Court name
Supreme Court of Zimbabwe
Case number
SC 13 of 2003
Civil Appeal 355 of 2002

City of Mutare v Mutare Residents and Ratepayers Association (55/02) (SC 13 of 2003, Civil Appeal 355 of 2002) [2003] ZWSC 13 (04 June 2003);

Law report citations
Media neutral citation
[2003] ZWSC 13




DISTRIBUTABLE
(8)














Judgment
No S.C. 13\03


Civil
Appeal No 355\02

















THE CITY
OF MUTARE v THE MUTARE RESIDENTS AND
RATEPAYERS ASSOCIATION











SUPREME
COURT OF ZIMBABWE


SANDURA
JA, CHEDA JA & MALABA JA


HARARE
MARCH 24 & JUNE 5, 2003








T.
Biti
,
for the appellant





R.M.
Fitches
,
for the respondent








SANDURA
JA: In a judgment handed down on 25 September 2002, the High
Court declared that the owners rates, charges and levies
set by the
appellant for the year 2001 were of no force and effect. Aggrieved
by that decision, the appellant instituted this appeal.





The
factual background is as follows. On 10 and 17 November 2000 the
appellant (“the Council”) advertised its proposed increases
in
the owners rates, charges and levies for the year 2001 in two local
newspapers and called for objection, if any, to be lodged
on or
before 11 December 2000. Thereafter, the respondent (“the
Association”) submitted a petition signed by over 2 500 residents
objecting to the proposed increases. In addition, over 35 companies
objected to the increases.





After
the objections had been submitted, a special meeting of the Council
was called for 14 December 2000 to consider the objections.
The
notice which was sent to the councillors informing them of the
special meeting was accompanied by a summary of the objections
set
out in the Association’s petition, and a statement to the effect
that the petition had been signed by more than 2 500 residents.

However, the booklet containing the signatures of the more than 2 500
residents did not accompany the notice, although it was later
circulated to the councillors at the meeting on 14 December 2000.





The
special meeting was attended by eleven of the seventeen councillors.
About six councillors spoke in favour of the confirmation
of the
proposed increases, and no councilor spoke against it. At the end
of the meeting the councillors resolved to confirm the
increases as
they were of the view that the objections which had been submitted
and considered at the meeting did not justify a reduction
of the
charges.






Aggrieved by
that decision, the Association filed a court application in the High
Court seeking an order nullifying the Council’s
budget for the year
2001. That order was subsequently granted by the learned judge in
the court
a
quo
.
The Council has now appealed against that order.





The
learned judge granted the order sought by the Association because, in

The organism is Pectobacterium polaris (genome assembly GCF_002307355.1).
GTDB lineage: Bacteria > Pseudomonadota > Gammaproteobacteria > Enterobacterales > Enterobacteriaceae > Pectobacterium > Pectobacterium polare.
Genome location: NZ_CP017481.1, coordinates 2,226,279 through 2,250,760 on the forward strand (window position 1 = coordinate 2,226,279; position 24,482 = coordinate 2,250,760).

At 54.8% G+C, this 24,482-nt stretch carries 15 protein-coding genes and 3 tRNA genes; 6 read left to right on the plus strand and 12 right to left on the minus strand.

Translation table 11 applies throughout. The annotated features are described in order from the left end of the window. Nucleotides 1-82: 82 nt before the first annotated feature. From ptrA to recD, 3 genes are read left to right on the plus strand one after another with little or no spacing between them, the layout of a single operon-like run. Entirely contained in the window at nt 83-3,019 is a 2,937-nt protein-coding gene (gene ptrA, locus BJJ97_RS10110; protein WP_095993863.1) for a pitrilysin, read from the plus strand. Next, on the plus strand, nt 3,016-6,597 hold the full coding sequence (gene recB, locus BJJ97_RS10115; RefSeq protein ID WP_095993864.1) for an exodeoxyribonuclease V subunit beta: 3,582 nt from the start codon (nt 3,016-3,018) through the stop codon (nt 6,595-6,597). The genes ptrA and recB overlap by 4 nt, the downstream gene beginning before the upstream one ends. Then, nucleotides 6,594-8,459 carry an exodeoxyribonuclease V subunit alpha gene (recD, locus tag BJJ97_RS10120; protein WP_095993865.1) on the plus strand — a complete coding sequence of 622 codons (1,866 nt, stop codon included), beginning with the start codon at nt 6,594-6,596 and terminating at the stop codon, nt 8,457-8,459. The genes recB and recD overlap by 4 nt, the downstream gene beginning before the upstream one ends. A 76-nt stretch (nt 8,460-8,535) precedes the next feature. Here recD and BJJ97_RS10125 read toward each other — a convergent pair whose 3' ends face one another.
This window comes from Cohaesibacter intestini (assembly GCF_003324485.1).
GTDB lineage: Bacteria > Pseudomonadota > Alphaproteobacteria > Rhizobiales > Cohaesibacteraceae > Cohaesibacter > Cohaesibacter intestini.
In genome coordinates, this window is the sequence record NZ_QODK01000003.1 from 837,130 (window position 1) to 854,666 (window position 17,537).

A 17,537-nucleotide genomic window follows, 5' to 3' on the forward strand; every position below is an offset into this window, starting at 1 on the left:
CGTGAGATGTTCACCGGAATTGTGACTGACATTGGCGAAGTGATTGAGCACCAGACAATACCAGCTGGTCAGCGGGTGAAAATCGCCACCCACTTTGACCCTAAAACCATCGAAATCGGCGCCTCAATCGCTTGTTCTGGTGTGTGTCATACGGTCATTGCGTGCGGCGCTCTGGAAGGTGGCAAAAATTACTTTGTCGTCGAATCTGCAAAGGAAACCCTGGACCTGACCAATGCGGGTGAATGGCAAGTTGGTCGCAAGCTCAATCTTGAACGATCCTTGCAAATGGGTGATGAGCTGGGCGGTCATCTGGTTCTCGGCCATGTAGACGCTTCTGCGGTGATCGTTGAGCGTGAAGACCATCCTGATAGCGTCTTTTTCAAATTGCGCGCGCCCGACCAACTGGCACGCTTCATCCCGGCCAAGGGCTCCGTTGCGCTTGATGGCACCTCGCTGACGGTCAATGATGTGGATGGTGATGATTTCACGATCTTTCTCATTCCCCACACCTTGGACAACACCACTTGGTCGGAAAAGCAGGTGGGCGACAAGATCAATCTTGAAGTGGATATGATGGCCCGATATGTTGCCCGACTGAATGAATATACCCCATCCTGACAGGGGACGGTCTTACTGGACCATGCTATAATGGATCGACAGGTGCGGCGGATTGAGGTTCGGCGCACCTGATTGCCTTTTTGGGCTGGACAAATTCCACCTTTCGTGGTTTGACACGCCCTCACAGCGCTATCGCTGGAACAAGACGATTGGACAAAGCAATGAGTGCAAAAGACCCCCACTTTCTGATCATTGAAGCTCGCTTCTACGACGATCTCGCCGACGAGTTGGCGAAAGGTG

his view, the Council had failed to comply with the provisions
of
subsections (3) and (4) of s. 219 of the Urban Councils Act [Chapter
29:15] (“the Act”). Those subsections, in relevant
part, read
as follows:-





“(3) If
… objections to the proposed tariffs, charges or deposits are
lodged -







  1. by
    thirty or more persons who are voters or who are users of the
    service to which the tariff, charge or deposit relates; or







  1. …;






such
tariffs, charges or deposits shall be reconsidered by the council,
together with the objections so lodged, and they shall not
come into
operation unless the resolution is again passed by a majority of the
total membership of the council …






  1. The
    notice to councillors of any meeting at which the proposed tariffs,
    charges or deposits are to be reconsidered for the purposes
    of
    subsection (3) shall contain a copy of all objections lodged in
    terms of subsection (3) unless all councillors have been previously
    circulated with a copy of the objections.”









Dealing
with subsection (3) the learned judge said:-







“The
requirements of s 219(3) of the Act are also crystal clear. Where
the requisite number of objections to the proposed tariffs
and
charges have been lodged, the proposed tariffs and charges shall not
come into operation unless the resolution is passed by a
majority of
the total membership of the council. In order to ascertain whether
that test has been passed, a
vote
must be taken. It is not sufficient for the respondent (the
Council) to say that the Council acts by consensus and seldom resorts
to votes. That may well be the case, and it obviously suffices, for
the vast majority of the resolutions that come before the Council.

However, the requirements of the Act must be strictly observed. S
219(3) requires that in the circumstances specified therein,
(the)
proposed tariffs and charges shall
not come into operation

unless the resolution has been passed by a majority of the total
membership of the Council. That means that a vote must be taken
and
the number of votes in favour of the resolution must be recorded.
If that is not done, it cannot be established that the resolution
was
passed in accordance with the requirements of s 219(3) of the Act.
That being the case, the proposed new tariffs and charges
cannot come
into operation.”








In
my view, what the learned judge said would apply where there is
disagreement amongst the councillors present at the meeting.
In
that situation, a vote must be taken in order to determine whether a
majority of the total membership of the Council is in favour
of the
resolution.





However,
where there is no such disagreement the practical need for voting
does not exist. That was the position in the present
case. The